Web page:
The curtains rose to a scene where we met, a scene in which we acted as if we couldn't get hurt.

I've always been the type of girl who spent hours analysing life instead of living it.

I've always been a bookworm; I've always preferred pretending to having to deal with reality. Love is always better in books, after all, and at least the heroines have something of a chance at happiness.
There's always a beautiful stranger to waltz in and steal their hearts, there is always a kiss or the anticipation of something akin to magic. Love is my favourite four letter word.

When it comes to said four letters and beautiful strangers, I had no such luck.
You know, I suppose I was the worst kind of hopeless romantic.
I had an absolute and unwavering faith in love, and its power to make miracles happen... just not for me, and never in any such epic proportion as my books led me to believe. No, I am no Eliza Bennett and I am certainly not a Cathy to any poor soul's Heathcliff.
It's just... well, I rather believed that I was doomed, regardless.

Of course, as all teenage girls inevitably do, I have my stories.
It's strange, don't you think, how memories can make everything seem less awkward, less excruciating.
I almost laugh to think of the boys I ran from, because it's laughable to think that any of them ever seemed that ridiculously important.
There was only ever one who really was, I think, and that's evident by the fact that my heart still aches and my stomach remains empty of butterflies for any other suitor.

I don't claim a collapse, I was never strong enough to let myself fall apart, and now... now, the thing I want the most is the thing I am most scared of.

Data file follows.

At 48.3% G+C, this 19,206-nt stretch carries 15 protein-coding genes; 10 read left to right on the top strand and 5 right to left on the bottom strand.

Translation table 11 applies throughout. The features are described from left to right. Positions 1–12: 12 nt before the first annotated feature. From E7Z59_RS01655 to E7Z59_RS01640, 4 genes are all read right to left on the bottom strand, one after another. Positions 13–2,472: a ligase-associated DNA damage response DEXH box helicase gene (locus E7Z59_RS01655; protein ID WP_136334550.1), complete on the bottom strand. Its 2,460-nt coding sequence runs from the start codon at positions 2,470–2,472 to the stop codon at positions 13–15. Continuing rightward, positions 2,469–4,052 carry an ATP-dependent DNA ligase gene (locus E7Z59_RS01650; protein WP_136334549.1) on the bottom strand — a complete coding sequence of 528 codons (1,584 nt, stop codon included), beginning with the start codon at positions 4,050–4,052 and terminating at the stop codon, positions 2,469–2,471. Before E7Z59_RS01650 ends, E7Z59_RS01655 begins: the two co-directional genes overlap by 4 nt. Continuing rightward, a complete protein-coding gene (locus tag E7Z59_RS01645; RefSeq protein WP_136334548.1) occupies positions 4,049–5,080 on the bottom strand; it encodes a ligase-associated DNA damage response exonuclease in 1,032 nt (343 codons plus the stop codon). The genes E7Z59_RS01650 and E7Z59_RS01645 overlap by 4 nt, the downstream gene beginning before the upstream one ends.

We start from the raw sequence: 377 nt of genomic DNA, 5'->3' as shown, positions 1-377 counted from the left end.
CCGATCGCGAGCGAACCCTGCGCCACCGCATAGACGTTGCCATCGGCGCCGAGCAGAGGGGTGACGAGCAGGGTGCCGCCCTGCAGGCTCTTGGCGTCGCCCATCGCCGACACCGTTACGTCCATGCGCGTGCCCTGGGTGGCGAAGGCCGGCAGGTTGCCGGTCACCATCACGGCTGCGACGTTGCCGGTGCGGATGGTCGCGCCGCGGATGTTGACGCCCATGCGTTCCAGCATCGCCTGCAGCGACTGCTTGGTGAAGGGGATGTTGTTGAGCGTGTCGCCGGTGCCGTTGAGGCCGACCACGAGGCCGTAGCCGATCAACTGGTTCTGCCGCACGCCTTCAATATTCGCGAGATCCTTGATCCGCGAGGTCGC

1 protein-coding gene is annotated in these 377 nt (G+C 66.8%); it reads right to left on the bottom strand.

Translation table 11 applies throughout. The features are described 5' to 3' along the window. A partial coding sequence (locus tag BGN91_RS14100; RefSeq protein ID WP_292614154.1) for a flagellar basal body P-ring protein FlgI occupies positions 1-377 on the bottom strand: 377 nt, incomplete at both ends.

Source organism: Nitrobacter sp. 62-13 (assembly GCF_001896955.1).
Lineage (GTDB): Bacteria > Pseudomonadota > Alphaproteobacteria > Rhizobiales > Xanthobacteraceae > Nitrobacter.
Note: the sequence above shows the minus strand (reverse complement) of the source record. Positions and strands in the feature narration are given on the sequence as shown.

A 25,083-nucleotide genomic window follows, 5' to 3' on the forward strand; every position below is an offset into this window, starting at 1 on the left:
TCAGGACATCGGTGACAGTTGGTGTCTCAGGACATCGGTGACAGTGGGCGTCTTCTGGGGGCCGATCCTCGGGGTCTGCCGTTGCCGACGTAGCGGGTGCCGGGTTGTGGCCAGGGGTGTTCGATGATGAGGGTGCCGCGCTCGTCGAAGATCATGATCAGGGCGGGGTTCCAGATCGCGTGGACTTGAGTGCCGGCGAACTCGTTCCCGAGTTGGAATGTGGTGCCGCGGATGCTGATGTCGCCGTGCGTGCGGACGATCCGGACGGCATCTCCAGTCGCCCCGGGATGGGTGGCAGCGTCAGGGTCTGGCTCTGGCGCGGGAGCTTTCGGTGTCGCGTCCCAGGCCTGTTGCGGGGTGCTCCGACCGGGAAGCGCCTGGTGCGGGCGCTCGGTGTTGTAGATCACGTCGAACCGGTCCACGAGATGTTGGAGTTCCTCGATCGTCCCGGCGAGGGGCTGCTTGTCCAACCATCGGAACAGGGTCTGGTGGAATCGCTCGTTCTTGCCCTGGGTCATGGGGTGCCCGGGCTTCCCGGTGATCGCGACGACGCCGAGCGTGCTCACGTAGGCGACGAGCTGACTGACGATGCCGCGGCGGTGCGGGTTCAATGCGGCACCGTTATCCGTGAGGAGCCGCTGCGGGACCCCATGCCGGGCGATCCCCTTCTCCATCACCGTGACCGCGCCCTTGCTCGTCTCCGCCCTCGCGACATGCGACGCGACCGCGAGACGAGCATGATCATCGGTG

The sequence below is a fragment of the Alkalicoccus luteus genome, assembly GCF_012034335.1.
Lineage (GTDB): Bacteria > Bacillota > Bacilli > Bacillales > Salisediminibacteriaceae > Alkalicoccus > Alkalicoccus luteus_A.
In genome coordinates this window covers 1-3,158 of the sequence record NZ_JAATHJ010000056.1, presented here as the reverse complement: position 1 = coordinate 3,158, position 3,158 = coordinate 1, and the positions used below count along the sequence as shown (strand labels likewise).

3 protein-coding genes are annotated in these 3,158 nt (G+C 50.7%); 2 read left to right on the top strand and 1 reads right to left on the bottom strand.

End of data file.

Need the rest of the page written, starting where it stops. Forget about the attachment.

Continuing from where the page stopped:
Ironic, isn't it? Reminds me of something I heard once, by that guy, you know, the one who wrote Pygmalion. George Bernard Shaw? He said that there are two tragedies in life; one is to lose your heart's desire, and the other is to gain it.
Believe me when I say I never wanted to understand what he meant.

Despite everything I have said, I have not always felt so cynical about love.
The aforementioned boy did a lot to persuade me into such a manner of thinking, and I guess you'd only understand that if you knew the story.
There was a girl, and there was a boy, and there was a game. And yes, the girl was me, and yes, I loved him. A lot. Forgive me, because it's not exactly an easy thing to share. But once upon a time, there was a girl. And she met a boy, and the boy's name... was Finn.

Now, Finn, he was not any kind of perfect male specimen, and he wasn't particularly kind.
He wasn't any kind of cliche; he wasn't the boy next door, or the best friend, or the arrogant git to sweep me, the poor geek, off her feet. He was just Finn, with a crooked smile and stupidly blue eyes and a birthmark on his ankle.
He was nicely flawed, wonderfully real and human and close.
He always reminded me of autumn evenings and he always had this musky scent of boy that made me want to kiss him- I suppose, to me, he was perfect, simply because he wasn't.

I felt really comfortable in his presence, you know? We'd been sort of friends for a few years, and we had debated and argued for half of the time spent together. The rest was relatively peaceful, pieced together with fragments of quirky prose and songs we sang to fill the commercial breaks. We always played our game, our game where nothing in real life mattered and everything was just another scene to be scripted.